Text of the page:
The singular form is Quiris (genitive : Quiritis and so Quirites is the normal plural form) and means Roman citizen. I found in my dictionary that Horatius used it once to mean civilian, as opposed to a soldier, but I couldn't find where.

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Postby Curio Agelastus on Mon Aug 16, 2004 12:01 am

Salvete omnes,

Attice: Ah, Ambrose Bierce. One of my heroes, you know. Yes, it is similar, although its more a collection of cynical quotes about various subejcts than a literal dictionary, but it's still very good. I'm afraid I've temporarily mislaid it, so I don't have a reference number, but it's called "The Cassell Dictionary of Cynical Quotations" and I highly recommend it.

Draco: Dammit! Should've known I'd made a mistake there somewhere...

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Hold That Quote...

Postby Aldus Marius on Tue Aug 17, 2004 12:51 am

Salvete amici!

Actually it wasn't Horatius who called his soldiers "Citizens"; it was Gaius Iulius Caesar. Seems, towards the end of the Gallic campaign (or was it the Civil Wars?), that his soldiers (even the illustrious Tenth Legion!) were beginning to complain. They had a point; most of them had been serving under him way past their normal discharge dates, often with no pay and sometimes with no provisions. Old men who could no longer chew field rations had first taken the Oath as underage teens. They had served through every kind of hardship, and, oh yeah, there'd been a lot of that business about sticking sharp pointy objects between other peoples' ribs while trying not to get stuck themselves. So they sent a delegation to tell the Great One that it was time for them to be released to go home.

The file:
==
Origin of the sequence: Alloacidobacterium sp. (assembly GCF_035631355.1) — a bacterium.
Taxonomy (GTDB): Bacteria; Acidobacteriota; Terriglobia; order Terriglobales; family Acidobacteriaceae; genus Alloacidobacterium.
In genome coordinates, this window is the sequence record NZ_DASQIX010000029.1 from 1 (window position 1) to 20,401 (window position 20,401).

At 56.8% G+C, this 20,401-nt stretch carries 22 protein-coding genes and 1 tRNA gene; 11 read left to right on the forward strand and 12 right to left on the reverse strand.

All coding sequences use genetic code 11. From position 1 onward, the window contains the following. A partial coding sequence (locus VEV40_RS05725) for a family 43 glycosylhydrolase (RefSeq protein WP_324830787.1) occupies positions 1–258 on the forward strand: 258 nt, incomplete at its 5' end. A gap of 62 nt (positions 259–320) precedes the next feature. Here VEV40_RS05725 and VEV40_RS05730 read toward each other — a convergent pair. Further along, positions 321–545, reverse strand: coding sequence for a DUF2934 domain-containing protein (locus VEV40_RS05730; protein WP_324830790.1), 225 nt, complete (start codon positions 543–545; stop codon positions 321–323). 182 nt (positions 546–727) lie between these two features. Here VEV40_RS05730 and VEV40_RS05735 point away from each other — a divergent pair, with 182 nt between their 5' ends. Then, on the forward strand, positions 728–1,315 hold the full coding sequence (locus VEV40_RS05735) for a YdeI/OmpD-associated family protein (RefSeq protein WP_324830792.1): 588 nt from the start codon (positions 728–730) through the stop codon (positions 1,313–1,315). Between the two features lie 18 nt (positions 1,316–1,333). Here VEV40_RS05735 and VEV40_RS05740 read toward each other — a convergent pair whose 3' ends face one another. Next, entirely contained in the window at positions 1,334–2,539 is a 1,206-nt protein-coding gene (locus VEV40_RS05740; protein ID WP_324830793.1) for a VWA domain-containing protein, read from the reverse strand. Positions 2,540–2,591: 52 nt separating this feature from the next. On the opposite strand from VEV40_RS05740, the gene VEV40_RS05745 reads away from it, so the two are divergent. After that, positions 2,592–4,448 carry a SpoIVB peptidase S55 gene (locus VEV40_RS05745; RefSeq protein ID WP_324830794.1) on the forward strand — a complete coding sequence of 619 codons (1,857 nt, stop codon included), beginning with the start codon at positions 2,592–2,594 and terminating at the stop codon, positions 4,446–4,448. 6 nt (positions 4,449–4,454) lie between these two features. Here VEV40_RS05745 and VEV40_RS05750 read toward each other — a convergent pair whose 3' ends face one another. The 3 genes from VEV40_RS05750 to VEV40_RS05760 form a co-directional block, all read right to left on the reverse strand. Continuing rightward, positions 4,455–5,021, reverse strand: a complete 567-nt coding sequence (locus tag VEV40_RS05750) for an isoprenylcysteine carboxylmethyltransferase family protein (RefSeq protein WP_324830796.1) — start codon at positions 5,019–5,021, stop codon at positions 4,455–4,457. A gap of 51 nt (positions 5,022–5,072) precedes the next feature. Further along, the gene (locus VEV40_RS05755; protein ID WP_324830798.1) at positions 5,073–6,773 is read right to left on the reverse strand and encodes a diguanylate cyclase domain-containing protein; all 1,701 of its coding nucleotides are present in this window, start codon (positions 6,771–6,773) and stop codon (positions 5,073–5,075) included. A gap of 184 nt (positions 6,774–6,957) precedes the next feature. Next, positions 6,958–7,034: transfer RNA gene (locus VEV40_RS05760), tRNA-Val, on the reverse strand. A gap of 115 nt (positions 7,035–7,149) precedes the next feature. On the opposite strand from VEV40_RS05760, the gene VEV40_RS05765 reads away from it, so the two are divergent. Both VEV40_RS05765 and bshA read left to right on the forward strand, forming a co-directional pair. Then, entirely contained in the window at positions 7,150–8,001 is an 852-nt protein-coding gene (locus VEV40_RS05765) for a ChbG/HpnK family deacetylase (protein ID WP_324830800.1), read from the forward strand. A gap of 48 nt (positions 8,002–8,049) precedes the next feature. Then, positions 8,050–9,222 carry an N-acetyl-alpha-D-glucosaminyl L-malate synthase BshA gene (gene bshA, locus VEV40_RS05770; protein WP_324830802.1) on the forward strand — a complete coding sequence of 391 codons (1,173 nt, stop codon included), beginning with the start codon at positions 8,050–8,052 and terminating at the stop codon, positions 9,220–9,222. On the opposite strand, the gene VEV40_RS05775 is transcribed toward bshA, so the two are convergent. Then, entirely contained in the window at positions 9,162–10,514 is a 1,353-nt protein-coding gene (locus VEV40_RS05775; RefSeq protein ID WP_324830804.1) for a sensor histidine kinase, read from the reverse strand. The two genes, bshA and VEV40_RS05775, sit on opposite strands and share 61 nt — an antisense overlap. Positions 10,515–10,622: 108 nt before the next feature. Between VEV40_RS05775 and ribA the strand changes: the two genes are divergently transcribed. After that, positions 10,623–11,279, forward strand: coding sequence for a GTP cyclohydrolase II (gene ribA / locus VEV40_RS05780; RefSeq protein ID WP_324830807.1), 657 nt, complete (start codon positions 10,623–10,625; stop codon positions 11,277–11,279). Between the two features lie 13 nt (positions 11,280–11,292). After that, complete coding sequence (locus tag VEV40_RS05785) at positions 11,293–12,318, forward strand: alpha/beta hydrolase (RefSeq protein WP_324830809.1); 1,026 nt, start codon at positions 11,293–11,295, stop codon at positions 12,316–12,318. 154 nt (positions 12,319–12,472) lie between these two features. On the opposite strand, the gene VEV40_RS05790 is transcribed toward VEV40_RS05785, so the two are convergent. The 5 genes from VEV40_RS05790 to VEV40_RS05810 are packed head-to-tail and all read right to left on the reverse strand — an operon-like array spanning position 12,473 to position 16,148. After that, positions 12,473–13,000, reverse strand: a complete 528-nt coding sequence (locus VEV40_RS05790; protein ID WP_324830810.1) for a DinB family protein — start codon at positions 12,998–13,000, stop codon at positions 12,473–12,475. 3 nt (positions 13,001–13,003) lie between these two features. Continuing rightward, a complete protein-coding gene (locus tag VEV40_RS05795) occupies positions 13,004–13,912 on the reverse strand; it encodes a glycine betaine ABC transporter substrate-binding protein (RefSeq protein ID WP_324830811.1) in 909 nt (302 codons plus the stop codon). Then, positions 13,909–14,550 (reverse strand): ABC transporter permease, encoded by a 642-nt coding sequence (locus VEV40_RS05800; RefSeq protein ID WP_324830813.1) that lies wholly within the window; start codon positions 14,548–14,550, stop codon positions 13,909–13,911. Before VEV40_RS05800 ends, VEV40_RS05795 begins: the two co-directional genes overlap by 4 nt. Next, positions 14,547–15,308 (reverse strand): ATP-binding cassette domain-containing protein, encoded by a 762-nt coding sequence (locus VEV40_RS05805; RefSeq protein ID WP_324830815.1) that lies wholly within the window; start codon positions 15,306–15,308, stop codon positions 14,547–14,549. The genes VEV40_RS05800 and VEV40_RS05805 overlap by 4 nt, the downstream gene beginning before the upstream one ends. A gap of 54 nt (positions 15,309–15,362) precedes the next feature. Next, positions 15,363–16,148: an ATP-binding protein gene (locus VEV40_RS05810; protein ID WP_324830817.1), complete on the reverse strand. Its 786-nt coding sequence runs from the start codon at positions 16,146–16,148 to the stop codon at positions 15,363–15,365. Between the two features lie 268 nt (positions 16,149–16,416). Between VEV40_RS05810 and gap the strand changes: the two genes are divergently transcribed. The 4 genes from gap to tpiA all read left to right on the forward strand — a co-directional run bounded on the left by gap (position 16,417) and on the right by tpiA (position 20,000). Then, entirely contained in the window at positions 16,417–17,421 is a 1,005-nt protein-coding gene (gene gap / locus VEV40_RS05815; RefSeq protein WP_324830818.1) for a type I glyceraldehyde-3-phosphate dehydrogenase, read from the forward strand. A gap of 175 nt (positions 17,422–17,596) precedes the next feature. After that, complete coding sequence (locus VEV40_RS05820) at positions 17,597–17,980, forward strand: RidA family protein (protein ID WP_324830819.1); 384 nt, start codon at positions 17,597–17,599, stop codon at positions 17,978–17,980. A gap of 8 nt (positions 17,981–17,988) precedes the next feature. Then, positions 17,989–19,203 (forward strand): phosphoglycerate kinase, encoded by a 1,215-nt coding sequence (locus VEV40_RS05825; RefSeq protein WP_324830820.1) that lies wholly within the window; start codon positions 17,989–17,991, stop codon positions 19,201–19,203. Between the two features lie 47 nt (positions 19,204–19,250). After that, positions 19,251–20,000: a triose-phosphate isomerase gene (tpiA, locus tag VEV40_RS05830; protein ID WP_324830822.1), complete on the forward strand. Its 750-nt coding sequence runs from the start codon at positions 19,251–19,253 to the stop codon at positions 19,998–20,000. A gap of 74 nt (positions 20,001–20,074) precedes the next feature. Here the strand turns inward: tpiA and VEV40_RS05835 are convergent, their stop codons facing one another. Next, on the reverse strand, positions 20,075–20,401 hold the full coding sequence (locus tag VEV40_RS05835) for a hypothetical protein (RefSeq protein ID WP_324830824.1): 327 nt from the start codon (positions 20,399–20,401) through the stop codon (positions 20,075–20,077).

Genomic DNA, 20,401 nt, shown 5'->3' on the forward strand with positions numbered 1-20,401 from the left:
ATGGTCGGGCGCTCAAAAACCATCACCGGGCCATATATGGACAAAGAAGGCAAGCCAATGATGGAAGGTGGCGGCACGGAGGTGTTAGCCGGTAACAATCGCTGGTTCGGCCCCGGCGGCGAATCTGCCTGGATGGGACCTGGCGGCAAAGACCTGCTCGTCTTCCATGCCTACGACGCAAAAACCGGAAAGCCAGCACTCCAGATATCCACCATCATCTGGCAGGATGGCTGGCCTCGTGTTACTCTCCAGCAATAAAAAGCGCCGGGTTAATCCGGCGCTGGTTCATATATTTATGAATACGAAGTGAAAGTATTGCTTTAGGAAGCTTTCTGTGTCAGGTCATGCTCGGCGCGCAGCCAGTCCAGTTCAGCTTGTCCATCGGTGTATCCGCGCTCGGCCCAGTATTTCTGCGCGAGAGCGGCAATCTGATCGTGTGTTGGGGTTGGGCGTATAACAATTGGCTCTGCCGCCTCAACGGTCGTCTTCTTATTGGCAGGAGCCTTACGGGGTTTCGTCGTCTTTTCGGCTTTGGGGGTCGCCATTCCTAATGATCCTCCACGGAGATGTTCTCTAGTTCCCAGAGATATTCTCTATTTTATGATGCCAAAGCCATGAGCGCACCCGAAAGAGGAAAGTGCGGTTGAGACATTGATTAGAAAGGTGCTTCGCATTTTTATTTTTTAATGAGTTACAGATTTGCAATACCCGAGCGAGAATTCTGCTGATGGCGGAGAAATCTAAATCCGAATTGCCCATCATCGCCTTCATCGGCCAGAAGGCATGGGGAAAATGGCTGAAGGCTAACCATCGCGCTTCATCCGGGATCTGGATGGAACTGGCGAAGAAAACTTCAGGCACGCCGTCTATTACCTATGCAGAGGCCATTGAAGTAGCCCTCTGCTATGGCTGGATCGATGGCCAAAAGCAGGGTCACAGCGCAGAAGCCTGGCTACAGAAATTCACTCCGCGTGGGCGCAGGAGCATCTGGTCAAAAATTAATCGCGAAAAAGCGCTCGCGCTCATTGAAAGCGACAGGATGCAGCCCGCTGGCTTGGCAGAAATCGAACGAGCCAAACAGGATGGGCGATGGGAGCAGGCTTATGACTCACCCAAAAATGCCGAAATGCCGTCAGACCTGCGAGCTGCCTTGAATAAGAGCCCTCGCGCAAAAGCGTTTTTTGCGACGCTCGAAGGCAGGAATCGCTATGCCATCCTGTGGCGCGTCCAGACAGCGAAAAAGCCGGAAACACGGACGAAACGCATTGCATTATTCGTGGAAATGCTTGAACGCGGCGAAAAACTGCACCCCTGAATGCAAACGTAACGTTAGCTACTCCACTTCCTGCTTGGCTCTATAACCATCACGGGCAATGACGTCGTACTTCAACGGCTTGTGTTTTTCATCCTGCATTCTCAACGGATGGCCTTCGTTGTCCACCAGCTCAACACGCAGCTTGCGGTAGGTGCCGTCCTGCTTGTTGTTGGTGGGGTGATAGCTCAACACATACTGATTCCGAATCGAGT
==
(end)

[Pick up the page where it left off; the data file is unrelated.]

Gaius Iulius listened, and Gaius Iulius decided. He called together all the men in an assembly and told them they would be granted their discharges, that Caesar only needed time to arrange them. And the next word out of his mouth was "Quirites..."